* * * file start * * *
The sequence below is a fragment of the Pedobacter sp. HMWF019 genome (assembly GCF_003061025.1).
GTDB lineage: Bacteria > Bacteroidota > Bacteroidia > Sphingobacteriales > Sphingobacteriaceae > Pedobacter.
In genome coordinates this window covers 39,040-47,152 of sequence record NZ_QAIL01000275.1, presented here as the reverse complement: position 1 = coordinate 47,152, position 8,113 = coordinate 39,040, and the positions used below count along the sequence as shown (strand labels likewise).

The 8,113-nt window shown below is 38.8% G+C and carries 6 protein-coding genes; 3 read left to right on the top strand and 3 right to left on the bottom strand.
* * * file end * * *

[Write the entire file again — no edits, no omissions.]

The sequence below is a fragment of the Pedobacter sp. HMWF019 genome (assembly GCF_003061025.1).
GTDB lineage: Bacteria > Bacteroidota > Bacteroidia > Sphingobacteriales > Sphingobacteriaceae > Pedobacter.
In genome coordinates this window covers 39,040-47,152 of sequence record NZ_QAIL01000275.1, presented here as the reverse complement: position 1 = coordinate 47,152, position 8,113 = coordinate 39,040, and the positions used below count along the sequence as shown (strand labels likewise).

The 8,113-nt window shown below is 38.8% G+C and carries 6 protein-coding genes; 3 read left to right on the top strand and 3 right to left on the bottom strand.